Tom Carlson has been the valves and actuation product manager for George Fischer Inc. for the past three years. Prior to joining George Fischer, Mr. Carlson served as a product manager for Bimba Manufacturing for nine years. Bimba is a manufacturer of stainless steel pneumatic actuators and flow controls. Mr. Carlson earned a bachelor’s degree in Ceramic Engineering from the University of Illinois and an MBA from Governor”s State University in Illinois. He can be reached at tom.carlson@us.piping.georgefischer.com or 714 731-8800.


Q: How has the actuated-valve market evolved over the past five years, and how has the technology changed to meet new user needs?

A: The actuated valve market has diverged into a couple of distinct categories, both driven by economic needs. On one hand the actuated valve market has become more commoditized, requiring simple on-off actuated packages at extremely low pricing. On the other hand, customers are asking for increased technological capabilities. Valves that offer increased technical capabilities resulting in less downtime, improved system communication, and troubleshooting are in high demand. Users are looking for improved system efficiency and capability, while at the same time lower overall system costs.


Q: How does an electric valve actuation system differ from a hydraulic or pneumatic valve actuator?

A: Electric actuation offers the most reliable actuation technology available. It offers the best accuracy and control, period. It also offers the most system flexibility and system integration capability. Electric actuation is also probably the most convenient because electric power is both readily available at most facilities and is easily portable. Hydraulic and pneumatic actuated systems require hydraulic or pneumatic systems to be established in the plant. Additionally, hydraulic and pneumatic systems offer less control and flexibility. It is also fair to note that pricing reflects these differences.


Q: Specifically, what complexities does the trend toward miniaturization in the actuated-valve market present for a manufacturer of this type of technology?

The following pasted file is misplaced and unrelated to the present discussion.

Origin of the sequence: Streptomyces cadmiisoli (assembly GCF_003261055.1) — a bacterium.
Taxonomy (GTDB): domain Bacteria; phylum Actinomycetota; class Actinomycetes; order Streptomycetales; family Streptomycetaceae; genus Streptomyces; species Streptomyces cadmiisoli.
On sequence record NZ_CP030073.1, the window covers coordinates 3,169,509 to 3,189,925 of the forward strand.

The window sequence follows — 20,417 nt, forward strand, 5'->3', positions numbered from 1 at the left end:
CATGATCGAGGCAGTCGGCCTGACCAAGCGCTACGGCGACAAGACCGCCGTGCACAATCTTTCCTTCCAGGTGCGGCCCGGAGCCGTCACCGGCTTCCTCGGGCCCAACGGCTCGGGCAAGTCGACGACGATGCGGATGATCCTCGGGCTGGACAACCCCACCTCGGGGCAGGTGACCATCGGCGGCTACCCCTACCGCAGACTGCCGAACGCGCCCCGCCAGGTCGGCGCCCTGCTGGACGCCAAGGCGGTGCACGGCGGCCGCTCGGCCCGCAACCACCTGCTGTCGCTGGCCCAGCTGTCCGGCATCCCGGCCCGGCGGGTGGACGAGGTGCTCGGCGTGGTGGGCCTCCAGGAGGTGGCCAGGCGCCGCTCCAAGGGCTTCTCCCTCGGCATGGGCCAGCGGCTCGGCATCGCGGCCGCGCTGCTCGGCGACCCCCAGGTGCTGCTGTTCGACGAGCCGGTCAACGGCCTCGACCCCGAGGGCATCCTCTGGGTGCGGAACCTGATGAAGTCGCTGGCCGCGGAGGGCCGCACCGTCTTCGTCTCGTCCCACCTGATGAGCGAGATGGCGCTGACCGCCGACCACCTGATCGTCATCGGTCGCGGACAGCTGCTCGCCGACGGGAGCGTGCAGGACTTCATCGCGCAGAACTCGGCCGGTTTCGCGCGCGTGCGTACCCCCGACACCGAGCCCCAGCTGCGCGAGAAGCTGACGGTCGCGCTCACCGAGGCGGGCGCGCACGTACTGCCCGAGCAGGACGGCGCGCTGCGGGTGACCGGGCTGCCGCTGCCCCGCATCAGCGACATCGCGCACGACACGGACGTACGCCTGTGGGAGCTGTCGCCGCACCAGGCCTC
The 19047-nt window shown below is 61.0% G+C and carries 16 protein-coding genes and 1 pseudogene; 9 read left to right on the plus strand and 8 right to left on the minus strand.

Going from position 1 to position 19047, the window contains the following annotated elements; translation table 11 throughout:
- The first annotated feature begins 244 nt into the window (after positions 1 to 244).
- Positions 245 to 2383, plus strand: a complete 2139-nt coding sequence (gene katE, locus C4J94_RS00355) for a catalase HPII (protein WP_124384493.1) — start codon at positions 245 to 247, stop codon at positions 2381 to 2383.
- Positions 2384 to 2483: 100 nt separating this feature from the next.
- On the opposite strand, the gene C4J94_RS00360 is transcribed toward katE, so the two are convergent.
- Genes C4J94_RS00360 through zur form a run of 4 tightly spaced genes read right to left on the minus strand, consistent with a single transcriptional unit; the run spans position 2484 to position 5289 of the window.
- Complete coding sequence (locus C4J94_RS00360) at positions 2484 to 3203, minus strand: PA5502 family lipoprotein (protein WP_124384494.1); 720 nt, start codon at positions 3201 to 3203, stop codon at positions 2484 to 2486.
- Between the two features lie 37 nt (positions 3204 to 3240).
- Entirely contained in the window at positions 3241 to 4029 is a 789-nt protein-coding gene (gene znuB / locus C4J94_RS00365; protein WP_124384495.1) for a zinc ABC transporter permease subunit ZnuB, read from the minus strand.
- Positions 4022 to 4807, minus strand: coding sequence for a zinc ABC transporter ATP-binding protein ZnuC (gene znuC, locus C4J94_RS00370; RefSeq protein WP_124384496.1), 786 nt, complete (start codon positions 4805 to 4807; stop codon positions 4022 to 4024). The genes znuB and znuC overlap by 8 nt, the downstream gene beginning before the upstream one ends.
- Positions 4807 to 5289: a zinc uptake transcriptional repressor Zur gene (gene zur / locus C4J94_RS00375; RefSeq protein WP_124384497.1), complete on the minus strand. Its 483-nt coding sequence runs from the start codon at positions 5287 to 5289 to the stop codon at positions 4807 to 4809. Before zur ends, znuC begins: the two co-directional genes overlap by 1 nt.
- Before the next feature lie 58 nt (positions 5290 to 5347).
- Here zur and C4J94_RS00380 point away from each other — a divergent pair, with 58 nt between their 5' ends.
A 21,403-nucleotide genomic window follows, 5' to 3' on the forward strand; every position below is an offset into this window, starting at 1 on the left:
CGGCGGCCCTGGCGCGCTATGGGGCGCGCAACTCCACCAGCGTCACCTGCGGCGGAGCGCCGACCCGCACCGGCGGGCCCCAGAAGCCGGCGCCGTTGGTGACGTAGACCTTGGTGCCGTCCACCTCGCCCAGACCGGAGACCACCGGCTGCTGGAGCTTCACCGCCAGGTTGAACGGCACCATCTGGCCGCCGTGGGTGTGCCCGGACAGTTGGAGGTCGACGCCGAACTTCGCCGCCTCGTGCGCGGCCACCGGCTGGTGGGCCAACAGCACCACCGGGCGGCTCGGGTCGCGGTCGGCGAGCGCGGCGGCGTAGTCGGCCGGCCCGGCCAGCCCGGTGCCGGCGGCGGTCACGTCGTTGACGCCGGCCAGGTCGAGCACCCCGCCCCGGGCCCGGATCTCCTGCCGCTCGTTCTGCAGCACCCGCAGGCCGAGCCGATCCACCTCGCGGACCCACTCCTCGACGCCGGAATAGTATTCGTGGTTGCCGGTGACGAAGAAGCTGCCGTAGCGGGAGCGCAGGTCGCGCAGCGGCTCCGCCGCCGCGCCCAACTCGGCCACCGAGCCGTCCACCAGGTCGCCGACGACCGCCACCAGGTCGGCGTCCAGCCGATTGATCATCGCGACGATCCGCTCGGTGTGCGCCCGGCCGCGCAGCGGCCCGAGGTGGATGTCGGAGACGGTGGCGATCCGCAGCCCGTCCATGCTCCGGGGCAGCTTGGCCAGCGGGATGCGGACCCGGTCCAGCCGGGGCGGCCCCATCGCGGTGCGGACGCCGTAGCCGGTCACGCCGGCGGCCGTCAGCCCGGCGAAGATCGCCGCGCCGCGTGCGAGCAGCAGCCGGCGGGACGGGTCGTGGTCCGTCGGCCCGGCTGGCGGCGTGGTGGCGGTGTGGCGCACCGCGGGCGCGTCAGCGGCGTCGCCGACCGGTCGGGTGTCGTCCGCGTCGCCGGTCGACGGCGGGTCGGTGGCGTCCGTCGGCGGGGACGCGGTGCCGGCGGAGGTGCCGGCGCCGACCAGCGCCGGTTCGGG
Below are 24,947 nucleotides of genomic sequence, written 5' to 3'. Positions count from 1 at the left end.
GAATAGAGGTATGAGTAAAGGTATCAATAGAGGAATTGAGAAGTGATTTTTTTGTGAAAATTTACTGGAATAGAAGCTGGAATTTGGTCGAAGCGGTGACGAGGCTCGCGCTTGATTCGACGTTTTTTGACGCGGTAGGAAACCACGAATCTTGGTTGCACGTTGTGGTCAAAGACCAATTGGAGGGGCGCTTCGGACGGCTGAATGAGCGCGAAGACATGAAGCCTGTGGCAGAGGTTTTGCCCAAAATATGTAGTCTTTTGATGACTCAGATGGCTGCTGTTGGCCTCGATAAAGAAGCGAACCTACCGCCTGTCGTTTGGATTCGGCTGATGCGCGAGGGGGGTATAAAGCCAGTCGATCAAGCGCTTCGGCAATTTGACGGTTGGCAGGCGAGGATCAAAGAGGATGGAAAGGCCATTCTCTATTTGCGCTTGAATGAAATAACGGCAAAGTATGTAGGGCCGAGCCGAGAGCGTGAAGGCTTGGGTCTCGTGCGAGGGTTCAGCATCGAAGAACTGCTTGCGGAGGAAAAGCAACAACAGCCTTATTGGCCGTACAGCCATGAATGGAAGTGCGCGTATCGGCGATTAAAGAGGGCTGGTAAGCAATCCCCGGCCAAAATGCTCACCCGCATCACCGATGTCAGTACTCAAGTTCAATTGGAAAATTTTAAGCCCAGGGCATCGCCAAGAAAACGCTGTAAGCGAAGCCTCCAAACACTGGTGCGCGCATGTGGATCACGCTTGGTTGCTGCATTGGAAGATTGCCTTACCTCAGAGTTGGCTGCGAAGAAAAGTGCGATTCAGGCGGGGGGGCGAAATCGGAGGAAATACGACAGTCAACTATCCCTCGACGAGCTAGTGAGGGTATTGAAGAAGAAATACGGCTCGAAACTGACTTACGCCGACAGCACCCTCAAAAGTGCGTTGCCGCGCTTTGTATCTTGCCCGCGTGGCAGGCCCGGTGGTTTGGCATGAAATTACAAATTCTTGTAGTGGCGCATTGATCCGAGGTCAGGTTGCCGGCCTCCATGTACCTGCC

A: Miniaturization poses similar general complexities across all products and industries. Customers desire more capabilities in a smaller package. The smaller the package, the smaller the system or skid. Our biggest challenge is understanding our customers” needs and optimizing the ratio of their size requirements with the capabilities of the actuated valve they desire. Of course every customer has different needs, so the ultimate challenge as a manufacturer is to offer a design that allows customers the flexibility to choose and build to their requirements.


Q: What sort of positioning accuracy can electric actuated valves offer? How does that accuracy compare to a hydraulic or pneumatic actuated valve?

A: As valves become more intelligent, the best accuracy is needed to take advantage of this increased valve intelligence/capability. As I said earlier, electric actuation offers the best accuracy, especially when accuracy involves mid-stroke control, such as for flow control. Pneumatic actuators use air as the power source. Air is compressible, so the accuracy is rough in between the two hard stops that are associated with open and closed. Hydraulic actuators are less susceptible to inaccuracy, but electric control is still preferred and the best choice when looking for accuracy.


Q: How does an electric actuated valve address hysteresis and stiction (i.e., static friction)?

A: Hysteresis can be minimized by using a “smarter” valve — a valve that knows its position using position-sensing switches or a positioner — to offer the most finite control. Stiction should be reduced with an improved valve design that minimizes the friction in that valve. Using near frictionless materials, optimizing seal cross-sections and squeeze, and proper lubrication, all influence valve stiction. The power of the actuator also assists with overcoming the affects of stiction.


Q: How do you see actuated valve technology evolving over the next five years? How can the technology improve?

A: Actuated valves will continue to become more capable or smart, thereby becoming more integral in the control process by more directly communicating with an entire system. I suspect technology will also continue to drive costs lower, while providing users with improved flexibility and control as well. It”s tough to say exactly how the technology will improve specifically, but the United States is slow in adopting or converting to any bus communication protocol, which delays improvements in automation technologies, such as actuated valves.

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